Marlene Joubert – Skilderkrans

In a previous article on Judy Davidson and the South African Wildlife Rehabilitation Centre I discovered that Skilderkrans, located in Bronkhorstspruit, Gauteng was one of their release sites. As I wanted to know more about these sites, I contacted Skilderkrans’ owner, Marlene Joubert.

 

Have you ever met someone new and realised that your friendship is not? New, I mean. With Marlene, chatting easily as if we had been friends for years, I learned that as well as providing valuable land for the release of wildlife, she also does her share of rehabilitation. I knew then that her story needed to be told.

 

Armed with a plan to meet my long-time friend in person, my family and I enjoyed a wonderful Christmas getaway at Skilderkrans where Marlene and her husband Danie have designed and built three beautiful lodges.

Wildlife rehabilitation expert from childhood

It’s the 60s in South Africa. It’s a farm in Delmas, (previously known as the Eastern Transvaal province) — a sleepy little farming dorpie east of the big smoke of Johannesburg. The Opperman family have farming in their blood. Granddad and Father Opperman are maize farmers. Mother looks after three beautiful children and life bobs up and down with the seasons.

 

At about the age of 6, Marlene’s oupa brought her a tiny, sick chick. He also gave her an ancient book of healing recipes and concoctions. In those days, people used medicines that many people haven’t even heard of today like Condy’s Crystals (Potassium permanganate), Mercurochrome (yes, it contains mercury), Flowers of Sulphur (does not come from flowers and is also known as brimstone) and Gentian violet (again, not made from flowers). Even then, Marlene had a gift, an intuition and a sense about healing. The concoctions helped but she instinctively knew what needed to be done from that tender age. Marlene admits that being the middle child meant she was wild and (to her mother’s irritation) there were always animals orbiting her like moons around a planet.

 

She wanted more than anything to be a vet but her father would not hear of it. Marlene recalls his reasoning, “No daughter of mine is going to put her hands up the arses of my neighbours’ cattle!” He wanted her to be a good wife. Back then young girls did not disobey their father, especially not Farmer Opperman.

Along with many healers I have interviewed, Marlene had an artistic flair. She took a course in art and fashion design in Pretoria but was soon spotted by family friend and farmer, Paul. Marlene’s sister Annelize was a stunner and farmer Paul once enquired if she had a sister. That sister happened to be the equally beautiful Marlene and she and Paul were married in 1982. They farmed in Thabazimbi: wheat, cotton, maize, vegetables and cattle.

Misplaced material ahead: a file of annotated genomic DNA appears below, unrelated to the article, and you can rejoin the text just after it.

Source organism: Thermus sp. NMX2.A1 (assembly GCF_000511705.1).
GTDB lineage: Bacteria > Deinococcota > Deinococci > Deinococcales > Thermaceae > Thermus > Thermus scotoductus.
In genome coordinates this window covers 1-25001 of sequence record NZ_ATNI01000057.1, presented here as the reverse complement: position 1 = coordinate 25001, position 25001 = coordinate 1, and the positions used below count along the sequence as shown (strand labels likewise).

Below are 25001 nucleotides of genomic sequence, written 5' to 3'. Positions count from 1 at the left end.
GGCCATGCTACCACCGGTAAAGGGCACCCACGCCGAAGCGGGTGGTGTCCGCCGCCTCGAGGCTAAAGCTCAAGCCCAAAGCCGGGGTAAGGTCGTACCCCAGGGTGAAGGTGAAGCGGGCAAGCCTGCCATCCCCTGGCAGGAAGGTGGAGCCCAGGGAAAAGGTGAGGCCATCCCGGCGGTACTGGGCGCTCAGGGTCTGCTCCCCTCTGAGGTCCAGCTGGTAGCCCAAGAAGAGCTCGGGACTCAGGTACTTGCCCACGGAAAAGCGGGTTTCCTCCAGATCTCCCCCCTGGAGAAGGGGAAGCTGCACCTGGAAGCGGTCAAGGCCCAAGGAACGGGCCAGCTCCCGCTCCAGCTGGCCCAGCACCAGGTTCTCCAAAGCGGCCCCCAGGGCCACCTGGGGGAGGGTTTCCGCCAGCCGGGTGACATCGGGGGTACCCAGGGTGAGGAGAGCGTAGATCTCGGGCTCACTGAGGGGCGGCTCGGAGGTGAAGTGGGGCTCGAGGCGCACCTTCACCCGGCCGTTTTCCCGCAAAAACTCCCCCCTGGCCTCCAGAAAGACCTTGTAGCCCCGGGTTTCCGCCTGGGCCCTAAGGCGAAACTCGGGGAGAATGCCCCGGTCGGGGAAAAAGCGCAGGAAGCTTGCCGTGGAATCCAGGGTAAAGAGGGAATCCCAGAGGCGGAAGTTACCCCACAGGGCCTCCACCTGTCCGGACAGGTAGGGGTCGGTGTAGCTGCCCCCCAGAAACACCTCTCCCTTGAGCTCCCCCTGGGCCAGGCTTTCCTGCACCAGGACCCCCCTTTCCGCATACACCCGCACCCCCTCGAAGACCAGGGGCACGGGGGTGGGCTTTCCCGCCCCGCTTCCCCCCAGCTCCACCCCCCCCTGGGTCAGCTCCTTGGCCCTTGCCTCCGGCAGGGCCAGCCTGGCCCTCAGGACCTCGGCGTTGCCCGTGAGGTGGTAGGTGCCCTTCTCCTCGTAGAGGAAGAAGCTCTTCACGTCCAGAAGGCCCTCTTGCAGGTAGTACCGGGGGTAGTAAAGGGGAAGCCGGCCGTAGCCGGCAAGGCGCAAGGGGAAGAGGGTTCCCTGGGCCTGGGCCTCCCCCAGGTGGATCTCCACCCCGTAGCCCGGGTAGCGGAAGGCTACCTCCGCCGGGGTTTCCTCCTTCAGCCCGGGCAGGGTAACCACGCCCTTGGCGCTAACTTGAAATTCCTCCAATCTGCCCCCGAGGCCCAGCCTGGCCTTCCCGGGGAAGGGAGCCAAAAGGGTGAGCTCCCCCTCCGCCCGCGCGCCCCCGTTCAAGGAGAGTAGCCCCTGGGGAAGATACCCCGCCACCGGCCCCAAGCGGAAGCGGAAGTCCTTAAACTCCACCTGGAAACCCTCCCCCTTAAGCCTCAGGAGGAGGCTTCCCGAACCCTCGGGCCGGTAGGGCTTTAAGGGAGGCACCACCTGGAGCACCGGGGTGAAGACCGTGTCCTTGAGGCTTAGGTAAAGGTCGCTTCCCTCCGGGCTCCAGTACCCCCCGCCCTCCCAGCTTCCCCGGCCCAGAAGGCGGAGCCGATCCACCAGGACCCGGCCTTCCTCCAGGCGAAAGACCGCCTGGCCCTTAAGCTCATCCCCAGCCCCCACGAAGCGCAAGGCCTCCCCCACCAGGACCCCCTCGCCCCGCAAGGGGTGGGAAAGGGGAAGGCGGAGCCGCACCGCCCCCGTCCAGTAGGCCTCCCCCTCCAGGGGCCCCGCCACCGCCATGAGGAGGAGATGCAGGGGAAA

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One day on the farm, Marlene found two orphaned civets in the wheat field. She phoned Nature Conservation who — instead of providing support—sternly warned her that if she still had the civets after 3 months, the authorities would come and confiscate them. When this didn’t happen, Marlene used her skills to raise them successfully and her talents to devise a slow release system. This system involved outdoor runs that provided safety and food where the civets were able to gradually venture out and return. After 6 months, they were accustomed to hunting for themselves and the release was complete.

Marlene’s daughter was born in 1986. At the time, a tragic Brucellosis outbreak in South Africa forced the family to euthenase their cattle. Now in dire straits, they lost their farm and had to move to Ermelo. Paul started helping Pieter Celliers (who owned extensive tracts of natural land in Hluhluwe). Marlene and Paul designed and built a boma for young elephants from a Kruger National Park cull —eventually releasing them. After her success with the elephant release system, Marlene was approached by another farmer who needed assistance with big game. As usual, her gifts allowed her to better the lives of many more animals.